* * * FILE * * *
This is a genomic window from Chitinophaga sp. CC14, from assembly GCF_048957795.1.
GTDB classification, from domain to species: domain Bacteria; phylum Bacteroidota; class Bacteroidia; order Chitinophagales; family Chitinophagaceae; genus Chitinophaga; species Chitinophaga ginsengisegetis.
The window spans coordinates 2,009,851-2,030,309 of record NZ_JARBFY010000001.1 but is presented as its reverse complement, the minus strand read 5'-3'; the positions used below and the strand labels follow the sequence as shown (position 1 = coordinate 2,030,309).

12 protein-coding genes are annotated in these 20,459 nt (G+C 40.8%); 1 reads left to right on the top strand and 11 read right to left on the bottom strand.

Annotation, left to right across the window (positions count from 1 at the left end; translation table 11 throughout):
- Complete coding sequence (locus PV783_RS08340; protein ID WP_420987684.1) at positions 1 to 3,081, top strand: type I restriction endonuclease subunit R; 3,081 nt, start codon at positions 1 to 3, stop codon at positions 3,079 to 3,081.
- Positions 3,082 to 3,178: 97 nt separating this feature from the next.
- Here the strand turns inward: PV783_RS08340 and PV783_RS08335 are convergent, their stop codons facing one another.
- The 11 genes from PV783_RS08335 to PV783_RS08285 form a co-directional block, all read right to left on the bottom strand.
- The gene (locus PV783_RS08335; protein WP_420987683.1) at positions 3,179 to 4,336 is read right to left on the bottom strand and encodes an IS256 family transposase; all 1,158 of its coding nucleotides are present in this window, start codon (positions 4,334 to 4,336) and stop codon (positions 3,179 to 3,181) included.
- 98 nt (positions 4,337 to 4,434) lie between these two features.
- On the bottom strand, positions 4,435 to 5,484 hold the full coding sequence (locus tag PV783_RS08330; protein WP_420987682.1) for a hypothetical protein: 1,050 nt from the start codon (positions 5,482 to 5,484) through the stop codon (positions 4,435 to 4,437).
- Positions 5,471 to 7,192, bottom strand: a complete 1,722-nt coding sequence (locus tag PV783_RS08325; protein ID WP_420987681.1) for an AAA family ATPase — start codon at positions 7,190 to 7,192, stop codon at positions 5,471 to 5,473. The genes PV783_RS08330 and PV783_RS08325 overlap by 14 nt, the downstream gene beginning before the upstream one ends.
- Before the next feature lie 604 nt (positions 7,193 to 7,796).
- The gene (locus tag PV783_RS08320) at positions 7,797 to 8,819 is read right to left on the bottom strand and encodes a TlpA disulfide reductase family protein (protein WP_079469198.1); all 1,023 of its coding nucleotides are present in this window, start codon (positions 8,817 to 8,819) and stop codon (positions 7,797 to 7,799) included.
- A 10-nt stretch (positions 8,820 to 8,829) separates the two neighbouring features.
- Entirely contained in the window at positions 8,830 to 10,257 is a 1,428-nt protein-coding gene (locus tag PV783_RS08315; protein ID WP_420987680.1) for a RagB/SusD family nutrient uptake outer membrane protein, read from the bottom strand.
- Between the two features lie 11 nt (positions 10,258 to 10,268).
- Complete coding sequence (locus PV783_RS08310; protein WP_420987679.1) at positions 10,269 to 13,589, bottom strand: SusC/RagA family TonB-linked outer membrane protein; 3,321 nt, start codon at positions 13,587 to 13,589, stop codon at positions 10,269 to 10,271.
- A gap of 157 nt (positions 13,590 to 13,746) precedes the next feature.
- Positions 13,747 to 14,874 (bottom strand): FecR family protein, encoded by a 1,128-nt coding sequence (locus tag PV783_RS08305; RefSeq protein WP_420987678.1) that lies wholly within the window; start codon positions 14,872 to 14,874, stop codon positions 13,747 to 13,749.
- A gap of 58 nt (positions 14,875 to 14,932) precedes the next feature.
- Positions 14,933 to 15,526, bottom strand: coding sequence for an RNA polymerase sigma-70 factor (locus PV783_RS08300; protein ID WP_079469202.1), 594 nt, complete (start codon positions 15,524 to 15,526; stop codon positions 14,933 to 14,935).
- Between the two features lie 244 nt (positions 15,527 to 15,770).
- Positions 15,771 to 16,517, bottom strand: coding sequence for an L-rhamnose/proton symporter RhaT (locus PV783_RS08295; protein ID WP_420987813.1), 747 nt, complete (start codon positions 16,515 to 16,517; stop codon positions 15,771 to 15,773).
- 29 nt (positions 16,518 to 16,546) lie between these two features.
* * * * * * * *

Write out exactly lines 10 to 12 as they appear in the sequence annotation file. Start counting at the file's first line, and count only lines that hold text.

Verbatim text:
- The gene (locus PV783_RS08335; protein WP_420987683.1) at positions 3,179 to 4,336 is read right to left on the bottom strand and encodes an IS256 family transposase; all 1,158 of its coding nucleotides are present in this window, start codon (positions 4,334 to 4,336) and stop codon (positions 3,179 to 3,181) included.
- 98 nt (positions 4,337 to 4,434) lie between these two features.
- On the bottom strand, positions 4,435 to 5,484 hold the full coding sequence (locus tag PV783_RS08330; protein WP_420987682.1) for a hypothetical protein: 1,050 nt from the start codon (positions 5,482 to 5,484) through the stop codon (positions 4,435 to 4,437).